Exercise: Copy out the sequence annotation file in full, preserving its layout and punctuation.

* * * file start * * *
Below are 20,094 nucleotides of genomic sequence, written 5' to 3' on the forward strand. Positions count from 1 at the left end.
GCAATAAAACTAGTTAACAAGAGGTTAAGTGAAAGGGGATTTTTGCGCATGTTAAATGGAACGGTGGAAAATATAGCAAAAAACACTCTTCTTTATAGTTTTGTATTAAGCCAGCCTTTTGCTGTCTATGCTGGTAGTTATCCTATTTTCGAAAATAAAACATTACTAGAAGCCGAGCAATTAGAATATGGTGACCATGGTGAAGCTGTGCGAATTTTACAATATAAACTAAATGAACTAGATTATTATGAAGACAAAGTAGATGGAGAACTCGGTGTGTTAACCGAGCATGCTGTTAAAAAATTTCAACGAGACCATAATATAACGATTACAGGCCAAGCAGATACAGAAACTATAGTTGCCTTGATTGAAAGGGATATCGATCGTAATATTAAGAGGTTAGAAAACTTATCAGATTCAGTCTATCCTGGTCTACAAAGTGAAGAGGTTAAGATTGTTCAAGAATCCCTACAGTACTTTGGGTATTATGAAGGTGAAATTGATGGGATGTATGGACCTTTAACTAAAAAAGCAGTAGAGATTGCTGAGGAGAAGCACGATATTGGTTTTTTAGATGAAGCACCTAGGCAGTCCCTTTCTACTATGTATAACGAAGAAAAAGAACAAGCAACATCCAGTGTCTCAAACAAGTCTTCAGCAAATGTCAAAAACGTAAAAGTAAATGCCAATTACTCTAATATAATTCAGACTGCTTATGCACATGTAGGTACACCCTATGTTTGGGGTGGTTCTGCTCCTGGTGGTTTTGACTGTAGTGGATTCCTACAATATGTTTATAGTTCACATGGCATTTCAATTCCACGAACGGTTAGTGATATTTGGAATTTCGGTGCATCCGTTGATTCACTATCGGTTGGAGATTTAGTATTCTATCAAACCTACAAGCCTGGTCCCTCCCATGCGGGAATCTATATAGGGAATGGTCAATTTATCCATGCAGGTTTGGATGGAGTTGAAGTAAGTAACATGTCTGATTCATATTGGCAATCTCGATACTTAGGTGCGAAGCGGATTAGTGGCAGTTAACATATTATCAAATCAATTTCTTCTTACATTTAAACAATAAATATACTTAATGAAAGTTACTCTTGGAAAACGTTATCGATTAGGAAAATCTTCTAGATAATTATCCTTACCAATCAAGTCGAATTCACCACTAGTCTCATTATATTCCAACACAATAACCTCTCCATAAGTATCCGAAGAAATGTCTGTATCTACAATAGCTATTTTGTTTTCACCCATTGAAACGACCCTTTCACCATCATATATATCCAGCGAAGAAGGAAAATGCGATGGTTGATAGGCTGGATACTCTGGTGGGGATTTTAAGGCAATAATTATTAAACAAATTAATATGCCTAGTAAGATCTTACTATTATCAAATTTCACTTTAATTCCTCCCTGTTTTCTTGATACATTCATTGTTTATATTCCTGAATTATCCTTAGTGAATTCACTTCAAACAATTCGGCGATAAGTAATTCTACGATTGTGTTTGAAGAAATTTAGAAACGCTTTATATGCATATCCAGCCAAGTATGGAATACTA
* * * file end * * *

Below are 20,094 nucleotides of genomic sequence, written 5' to 3' on the forward strand. Positions count from 1 at the left end.
GCAATAAAACTAGTTAACAAGAGGTTAAGTGAAAGGGGATTTTTGCGCATGTTAAATGGAACGGTGGAAAATATAGCAAAAAACACTCTTCTTTATAGTTTTGTATTAAGCCAGCCTTTTGCTGTCTATGCTGGTAGTTATCCTATTTTCGAAAATAAAACATTACTAGAAGCCGAGCAATTAGAATATGGTGACCATGGTGAAGCTGTGCGAATTTTACAATATAAACTAAATGAACTAGATTATTATGAAGACAAAGTAGATGGAGAACTCGGTGTGTTAACCGAGCATGCTGTTAAAAAATTTCAACGAGACCATAATATAACGATTACAGGCCAAGCAGATACAGAAACTATAGTTGCCTTGATTGAAAGGGATATCGATCGTAATATTAAGAGGTTAGAAAACTTATCAGATTCAGTCTATCCTGGTCTACAAAGTGAAGAGGTTAAGATTGTTCAAGAATCCCTACAGTACTTTGGGTATTATGAAGGTGAAATTGATGGGATGTATGGACCTTTAACTAAAAAAGCAGTAGAGATTGCTGAGGAGAAGCACGATATTGGTTTTTTAGATGAAGCACCTAGGCAGTCCCTTTCTACTATGTATAACGAAGAAAAAGAACAAGCAACATCCAGTGTCTCAAACAAGTCTTCAGCAAATGTCAAAAACGTAAAAGTAAATGCCAATTACTCTAATATAATTCAGACTGCTTATGCACATGTAGGTACACCCTATGTTTGGGGTGGTTCTGCTCCTGGTGGTTTTGACTGTAGTGGATTCCTACAATATGTTTATAGTTCACATGGCATTTCAATTCCACGAACGGTTAGTGATATTTGGAATTTCGGTGCATCCGTTGATTCACTATCGGTTGGAGATTTAGTATTCTATCAAACCTACAAGCCTGGTCCCTCCCATGCGGGAATCTATATAGGGAATGGTCAATTTATCCATGCAGGTTTGGATGGAGTTGAAGTAAGTAACATGTCTGATTCATATTGGCAATCTCGATACTTAGGTGCGAAGCGGATTAGTGGCAGTTAACATATTATCAAATCAATTTCTTCTTACATTTAAACAATAAATATACTTAATGAAAGTTACTCTTGGAAAACGTTATCGATTAGGAAAATCTTCTAGATAATTATCCTTACCAATCAAGTCGAATTCACCACTAGTCTCATTATATTCCAACACAATAACCTCTCCATAAGTATCCGAAGAAATGTCTGTATCTACAATAGCTATTTTGTTTTCACCCATTGAAACGACCCTTTCACCATCATATATATCCAGCGAAGAAGGAAAATGCGATGGTTGATAGGCTGGATACTCTGGTGGGGATTTTAAGGCAATAATTATTAAACAAATTAATATGCCTAGTAAGATCTTACTATTATCAAATTTCACTTTAATTCCTCCCTGTTTTCTTGATACATTCATTGTTTATATTCCTGAATTATCCTTAGTGAATTCACTTCAAACAATTCGGCGATAAGTAATTCTACGATTGTGTTTGAAGAAATTTAGAAACGCTTTATATGCATATCCAGCCAAGTATGGAATACTA